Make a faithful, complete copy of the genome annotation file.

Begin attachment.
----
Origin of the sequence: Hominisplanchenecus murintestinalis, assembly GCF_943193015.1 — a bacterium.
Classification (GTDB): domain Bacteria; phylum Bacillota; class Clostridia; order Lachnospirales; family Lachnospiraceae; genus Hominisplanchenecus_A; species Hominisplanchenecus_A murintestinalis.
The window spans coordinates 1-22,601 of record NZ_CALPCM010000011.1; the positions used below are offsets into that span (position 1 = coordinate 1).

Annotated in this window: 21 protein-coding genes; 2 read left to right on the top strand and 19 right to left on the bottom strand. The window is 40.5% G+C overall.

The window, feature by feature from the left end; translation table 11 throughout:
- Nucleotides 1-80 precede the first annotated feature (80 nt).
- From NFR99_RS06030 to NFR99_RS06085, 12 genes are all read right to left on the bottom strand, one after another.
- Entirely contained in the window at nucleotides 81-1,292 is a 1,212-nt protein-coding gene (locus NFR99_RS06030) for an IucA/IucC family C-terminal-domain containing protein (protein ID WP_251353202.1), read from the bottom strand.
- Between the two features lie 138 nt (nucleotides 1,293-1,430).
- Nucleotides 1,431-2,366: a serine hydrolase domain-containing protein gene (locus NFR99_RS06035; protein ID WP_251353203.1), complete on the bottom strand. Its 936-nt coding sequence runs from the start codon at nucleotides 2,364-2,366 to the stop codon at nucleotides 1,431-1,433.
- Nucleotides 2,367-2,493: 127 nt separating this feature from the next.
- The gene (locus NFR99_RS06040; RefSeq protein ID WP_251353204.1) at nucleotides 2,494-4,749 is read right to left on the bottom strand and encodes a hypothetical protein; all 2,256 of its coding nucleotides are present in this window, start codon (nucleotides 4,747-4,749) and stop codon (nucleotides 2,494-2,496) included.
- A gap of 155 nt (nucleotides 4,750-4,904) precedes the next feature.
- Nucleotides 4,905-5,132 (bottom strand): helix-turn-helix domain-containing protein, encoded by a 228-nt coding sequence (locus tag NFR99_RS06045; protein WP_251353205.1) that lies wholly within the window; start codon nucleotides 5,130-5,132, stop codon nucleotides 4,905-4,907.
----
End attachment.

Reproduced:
Origin of the sequence: Hominisplanchenecus murintestinalis, assembly GCF_943193015.1 — a bacterium.
Classification (GTDB): domain Bacteria; phylum Bacillota; class Clostridia; order Lachnospirales; family Lachnospiraceae; genus Hominisplanchenecus_A; species Hominisplanchenecus_A murintestinalis.
The window spans coordinates 1-22,601 of record NZ_CALPCM010000011.1; the positions used below are offsets into that span (position 1 = coordinate 1).

Annotated in this window: 21 protein-coding genes; 2 read left to right on the top strand and 19 right to left on the bottom strand. The window is 40.5% G+C overall.

The window, feature by feature from the left end; translation table 11 throughout:
- Nucleotides 1-80 precede the first annotated feature (80 nt).
- From NFR99_RS06030 to NFR99_RS06085, 12 genes are all read right to left on the bottom strand, one after another.
- Entirely contained in the window at nucleotides 81-1,292 is a 1,212-nt protein-coding gene (locus NFR99_RS06030) for an IucA/IucC family C-terminal-domain containing protein (protein ID WP_251353202.1), read from the bottom strand.
- Between the two features lie 138 nt (nucleotides 1,293-1,430).
- Nucleotides 1,431-2,366: a serine hydrolase domain-containing protein gene (locus NFR99_RS06035; protein ID WP_251353203.1), complete on the bottom strand. Its 936-nt coding sequence runs from the start codon at nucleotides 2,364-2,366 to the stop codon at nucleotides 1,431-1,433.
- Nucleotides 2,367-2,493: 127 nt separating this feature from the next.
- The gene (locus NFR99_RS06040; RefSeq protein ID WP_251353204.1) at nucleotides 2,494-4,749 is read right to left on the bottom strand and encodes a hypothetical protein; all 2,256 of its coding nucleotides are present in this window, start codon (nucleotides 4,747-4,749) and stop codon (nucleotides 2,494-2,496) included.
- A gap of 155 nt (nucleotides 4,750-4,904) precedes the next feature.
- Nucleotides 4,905-5,132 (bottom strand): helix-turn-helix domain-containing protein, encoded by a 228-nt coding sequence (locus tag NFR99_RS06045; protein WP_251353205.1) that lies wholly within the window; start codon nucleotides 5,130-5,132, stop codon nucleotides 4,905-4,907.